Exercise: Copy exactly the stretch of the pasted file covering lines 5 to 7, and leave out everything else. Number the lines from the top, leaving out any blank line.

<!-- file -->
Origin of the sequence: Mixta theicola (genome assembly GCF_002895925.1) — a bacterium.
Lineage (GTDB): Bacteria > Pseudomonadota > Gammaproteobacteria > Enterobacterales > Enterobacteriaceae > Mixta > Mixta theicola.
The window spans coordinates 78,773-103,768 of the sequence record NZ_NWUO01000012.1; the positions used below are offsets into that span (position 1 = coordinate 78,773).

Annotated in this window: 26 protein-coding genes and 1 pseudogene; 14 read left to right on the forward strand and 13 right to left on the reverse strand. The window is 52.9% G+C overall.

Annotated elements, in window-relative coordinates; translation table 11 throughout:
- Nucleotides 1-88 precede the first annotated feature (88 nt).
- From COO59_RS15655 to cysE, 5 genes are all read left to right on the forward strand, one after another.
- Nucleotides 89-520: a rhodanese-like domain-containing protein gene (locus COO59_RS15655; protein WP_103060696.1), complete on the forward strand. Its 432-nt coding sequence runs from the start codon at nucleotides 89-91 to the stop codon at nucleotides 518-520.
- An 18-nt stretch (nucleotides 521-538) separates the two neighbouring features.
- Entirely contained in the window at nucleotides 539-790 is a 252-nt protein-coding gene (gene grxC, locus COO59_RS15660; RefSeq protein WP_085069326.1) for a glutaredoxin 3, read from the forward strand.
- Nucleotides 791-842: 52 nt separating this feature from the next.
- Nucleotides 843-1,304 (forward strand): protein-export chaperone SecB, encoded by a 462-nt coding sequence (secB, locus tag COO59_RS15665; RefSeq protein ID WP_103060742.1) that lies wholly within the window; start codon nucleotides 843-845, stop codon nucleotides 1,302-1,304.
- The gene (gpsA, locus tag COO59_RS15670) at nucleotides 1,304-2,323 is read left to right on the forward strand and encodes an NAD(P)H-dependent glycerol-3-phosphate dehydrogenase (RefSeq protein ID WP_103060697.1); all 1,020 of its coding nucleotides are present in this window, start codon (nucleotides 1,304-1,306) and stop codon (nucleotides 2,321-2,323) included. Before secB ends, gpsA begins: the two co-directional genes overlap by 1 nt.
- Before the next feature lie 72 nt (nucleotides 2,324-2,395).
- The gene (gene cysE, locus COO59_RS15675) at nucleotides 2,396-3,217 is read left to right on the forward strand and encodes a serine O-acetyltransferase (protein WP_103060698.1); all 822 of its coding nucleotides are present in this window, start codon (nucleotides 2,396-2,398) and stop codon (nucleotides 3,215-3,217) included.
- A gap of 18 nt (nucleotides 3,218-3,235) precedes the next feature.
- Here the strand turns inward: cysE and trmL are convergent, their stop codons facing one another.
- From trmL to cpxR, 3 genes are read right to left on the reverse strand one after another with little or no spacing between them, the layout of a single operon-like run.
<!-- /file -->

Annotated elements, in window-relative coordinates; translation table 11 throughout:
- Nucleotides 1-88 precede the first annotated feature (88 nt).
- From COO59_RS15655 to cysE, 5 genes are all read left to right on the forward strand, one after another.